Hi, I’m Katie! I started the Dessert Club because changing my relationship with food changed my entire life for the better. I stopped having to obsess about what I was going to eat and I got to actually enjoy food. As someone who loves food so much that she knows the best bakery in every New York City neighborhood, that was a pretty friggin’ big deal.
But dealing with food improved almost every other part of my life – from my romantic relationships, friendships, career, ambitions, working style, relationship to exercise, and more. I know that sounds a little dramatic, but I really mean it.
After making all these changes, I noticed that almost every woman I knew had an unhappy relationship with food, and most of us kept it a secret. I kept thinking that other people needed to know what’d I’d learned – why were we all spending our lives suffering needlessly?
So the Dessert Club was born. My dream was to create a safe space where funny, caring people could gather and support each other as they healed their own relationships with food. I’m beyond proud of these groups + the changes I’ve witnessed. I hope you’ll join us :)
I have early memories of careful warning about food:
“Some women get to eat what they like, Katie, but we are not those people. The women in our family gain weight easily, so we have to be careful.”
And so I was careful. I was an organized, disciplined teenager, and I applied that same discipline to eating. I made my sandwiches with only one piece of bread and avoided peanut butter (too much fat and not filling enough). I made sure that I never ate too much when I went out to restaurants. I was teased for only eating half of a cupcake or three bites of a cookie, but secretly I was proud: if I don’t overindulge, I won’t gain weight.
But when I got to college, my strict rules about eating started to break down.
For reasons I couldn’t quite explain, I kept eating too much. I could stick to my rules for most of my meals, but then sometimes, in secret or even in public, I would eat three brownies, or four slices of pizza.
I remember one day showing up to see my boyfriend, and my belly was so full that it felt like a beach ball. And another time when I sat on the floor of my dorm room and crying because I’d eaten half a jar of Nutella, after spending all day promising myself that I would be “responsible.”
The voice in my head was so loud: Why do you keep doing this? You are smart and hardworking, and following a diet or eating guidelines isn’t even hard.
I was always googling diets and I weighed myself multiple times a day, hoping that somehow the number would go down. But despite all of the effort and worry and frustration, I was lucky if it even stayed the same.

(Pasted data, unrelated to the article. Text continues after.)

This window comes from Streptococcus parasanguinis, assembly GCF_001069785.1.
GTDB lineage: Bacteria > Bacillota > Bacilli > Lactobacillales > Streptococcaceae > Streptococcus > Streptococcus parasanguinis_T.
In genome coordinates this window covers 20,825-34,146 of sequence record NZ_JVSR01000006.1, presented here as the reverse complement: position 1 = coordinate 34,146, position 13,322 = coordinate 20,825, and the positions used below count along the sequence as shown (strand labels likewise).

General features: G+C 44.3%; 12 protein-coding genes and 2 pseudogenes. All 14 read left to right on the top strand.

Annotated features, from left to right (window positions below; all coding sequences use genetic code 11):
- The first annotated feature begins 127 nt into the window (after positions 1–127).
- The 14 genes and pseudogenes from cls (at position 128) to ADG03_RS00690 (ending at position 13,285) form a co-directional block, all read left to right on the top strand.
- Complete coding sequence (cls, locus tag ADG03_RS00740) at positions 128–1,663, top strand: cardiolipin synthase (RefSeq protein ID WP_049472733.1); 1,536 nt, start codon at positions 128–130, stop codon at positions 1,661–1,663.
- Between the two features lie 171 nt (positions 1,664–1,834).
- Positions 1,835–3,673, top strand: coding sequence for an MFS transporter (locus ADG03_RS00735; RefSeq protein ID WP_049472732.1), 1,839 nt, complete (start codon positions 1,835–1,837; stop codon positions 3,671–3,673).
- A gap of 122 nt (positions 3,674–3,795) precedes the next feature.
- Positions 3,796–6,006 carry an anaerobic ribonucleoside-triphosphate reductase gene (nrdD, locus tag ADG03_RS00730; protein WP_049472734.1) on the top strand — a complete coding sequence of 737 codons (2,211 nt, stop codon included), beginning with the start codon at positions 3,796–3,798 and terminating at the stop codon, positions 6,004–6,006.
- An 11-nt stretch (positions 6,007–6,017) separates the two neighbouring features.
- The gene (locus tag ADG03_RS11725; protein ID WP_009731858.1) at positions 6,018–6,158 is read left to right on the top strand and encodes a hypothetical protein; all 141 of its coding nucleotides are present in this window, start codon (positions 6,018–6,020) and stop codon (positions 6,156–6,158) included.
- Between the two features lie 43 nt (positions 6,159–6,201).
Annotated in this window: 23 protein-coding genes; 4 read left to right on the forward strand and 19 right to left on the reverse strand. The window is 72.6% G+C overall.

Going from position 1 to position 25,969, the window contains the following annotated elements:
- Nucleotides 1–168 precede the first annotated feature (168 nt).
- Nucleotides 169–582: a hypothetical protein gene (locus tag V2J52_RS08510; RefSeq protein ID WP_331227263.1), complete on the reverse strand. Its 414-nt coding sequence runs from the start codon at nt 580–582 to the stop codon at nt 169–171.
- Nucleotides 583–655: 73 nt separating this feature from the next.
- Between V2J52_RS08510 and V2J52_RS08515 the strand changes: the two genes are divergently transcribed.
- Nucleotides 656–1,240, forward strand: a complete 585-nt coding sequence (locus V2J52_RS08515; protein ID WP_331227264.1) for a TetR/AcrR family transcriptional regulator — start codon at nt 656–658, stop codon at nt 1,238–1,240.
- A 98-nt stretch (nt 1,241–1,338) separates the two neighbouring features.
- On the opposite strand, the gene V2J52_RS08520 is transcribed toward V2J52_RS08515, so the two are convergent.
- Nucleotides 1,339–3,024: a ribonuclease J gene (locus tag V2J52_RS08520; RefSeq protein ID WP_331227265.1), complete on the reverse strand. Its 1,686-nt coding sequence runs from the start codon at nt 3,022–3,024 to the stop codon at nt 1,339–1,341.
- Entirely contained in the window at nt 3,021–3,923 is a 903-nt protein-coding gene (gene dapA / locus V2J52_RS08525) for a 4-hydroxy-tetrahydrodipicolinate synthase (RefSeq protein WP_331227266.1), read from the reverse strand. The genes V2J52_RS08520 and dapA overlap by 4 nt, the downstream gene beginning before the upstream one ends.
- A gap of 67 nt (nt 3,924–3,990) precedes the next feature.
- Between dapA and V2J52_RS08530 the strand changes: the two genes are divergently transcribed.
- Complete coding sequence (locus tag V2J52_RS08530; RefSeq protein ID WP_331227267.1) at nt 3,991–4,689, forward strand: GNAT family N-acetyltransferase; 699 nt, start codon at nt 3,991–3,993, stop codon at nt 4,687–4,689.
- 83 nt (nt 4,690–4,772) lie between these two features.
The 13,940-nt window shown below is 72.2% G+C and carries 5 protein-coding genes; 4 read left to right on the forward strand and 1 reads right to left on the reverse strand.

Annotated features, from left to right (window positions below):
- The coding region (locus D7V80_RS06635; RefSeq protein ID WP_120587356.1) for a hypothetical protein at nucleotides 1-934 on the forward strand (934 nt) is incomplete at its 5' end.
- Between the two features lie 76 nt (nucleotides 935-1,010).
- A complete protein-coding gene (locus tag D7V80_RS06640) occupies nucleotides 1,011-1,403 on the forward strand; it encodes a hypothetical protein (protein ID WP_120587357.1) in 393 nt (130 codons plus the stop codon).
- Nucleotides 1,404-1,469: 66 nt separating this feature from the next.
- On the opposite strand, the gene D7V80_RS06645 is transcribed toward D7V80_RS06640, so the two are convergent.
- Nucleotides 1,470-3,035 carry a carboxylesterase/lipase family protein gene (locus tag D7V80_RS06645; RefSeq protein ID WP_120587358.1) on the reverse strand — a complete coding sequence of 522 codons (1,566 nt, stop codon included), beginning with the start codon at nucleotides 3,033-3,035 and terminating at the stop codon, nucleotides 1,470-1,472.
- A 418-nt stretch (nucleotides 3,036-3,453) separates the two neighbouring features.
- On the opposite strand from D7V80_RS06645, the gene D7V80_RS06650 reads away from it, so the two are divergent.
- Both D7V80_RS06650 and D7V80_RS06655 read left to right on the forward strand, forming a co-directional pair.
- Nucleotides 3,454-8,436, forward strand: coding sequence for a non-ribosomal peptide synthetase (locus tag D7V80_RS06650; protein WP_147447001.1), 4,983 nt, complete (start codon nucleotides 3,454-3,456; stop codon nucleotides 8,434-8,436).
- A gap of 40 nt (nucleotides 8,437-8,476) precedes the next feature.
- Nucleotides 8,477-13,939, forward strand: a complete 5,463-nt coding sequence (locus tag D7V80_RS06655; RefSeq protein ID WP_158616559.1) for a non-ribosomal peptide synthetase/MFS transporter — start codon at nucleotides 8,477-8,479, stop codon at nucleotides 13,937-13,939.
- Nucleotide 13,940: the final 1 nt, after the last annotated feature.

It felt like there were two parts of me: The happy, together Katie, who had friends and boyfriends and was successful at an Ivy League school and prestigious management consulting firm. And then there was eating Katie, who was a wild, crazy animal who was never satisfied.
Eventually, I hit a breaking point. I was exhausted and annoyed with myself and I just felt like I can’t live this way. I embarked upon a journey that let me radically change how I approached food.
I eventually realized that I could be one of those people who got to eat what she liked without gaining weight.
That realization totally rocked my world.
When I go out for meals, I pick the most delicious thing on the menu and order that. Sometimes I even order a big slice of chocolate cake before the meal, and have a few bites before I put it away and save it for later. It’s not willpower -- I just genuinely don’t want any more.
And I stopped trying to change my body, because I realized that it is the fixation on a certain body shape or size that can make food issues so much worse. And you know what? It was fine. Turns out all that obsession didn't really do much good anyway.
If you’d told me before that I could be one of those women who says, “after four bites, the cake is really just too much for me,” I would have laughed in your face.
Sometimes I still pinch myself that I can really enjoy food without feeling any worry.
Even more amazingly, my entire life changed for the better. I started realizing that when I was over-eating, there was always something else going on. I ate a huge dinner because I wanted to stop working, and meals were the only “allowable” break. I ate handfuls of chips or cookies at a party or out with specific friends because I felt awkward being there. If I didn’t want to face the next day, I’d find myself eating right before bed.
It became clear to me that I only had two options: change my life, or keep eating.
So I changed my life. I re-evaluated my career, my friendships, my romantic relationships, where I lived, and even how I spent my day. It was scary and hard, but it was also the best thing I’ve ever done. (I know this sounds cheesy, but I mean it!) In a way I never would have expected, it was my relationship with food that showed me the way.
The key to my journey was so simple, but something that I’d never heard people talk about before. I had to remember how to listen to my body: to re-learn how to eat when I was hungry, and listen to my body about what it wanted to eat.
And most importantly, I had to realize that most of my food problems weren’t about food at all -- and figure out why the heck I was eating so much when I wasn’t hungry (spoiler: it was about everything else in my life -- my relationships, career, and more).
Where to start?
After reading my story, are you thinking "I'd love to feel like that, but I have no clue where to start" ?
I know exactly how you feel. If you want to get some useful advice and some actions to take right now, check out our free ebook, which has a helpful quiz + advice for what you can start doing today (I highly recommend it :)
But no matter what, please know that I'm rooting for you.
You might be feeling scared or overwhelmed or excited. But I know for sure that you've got this.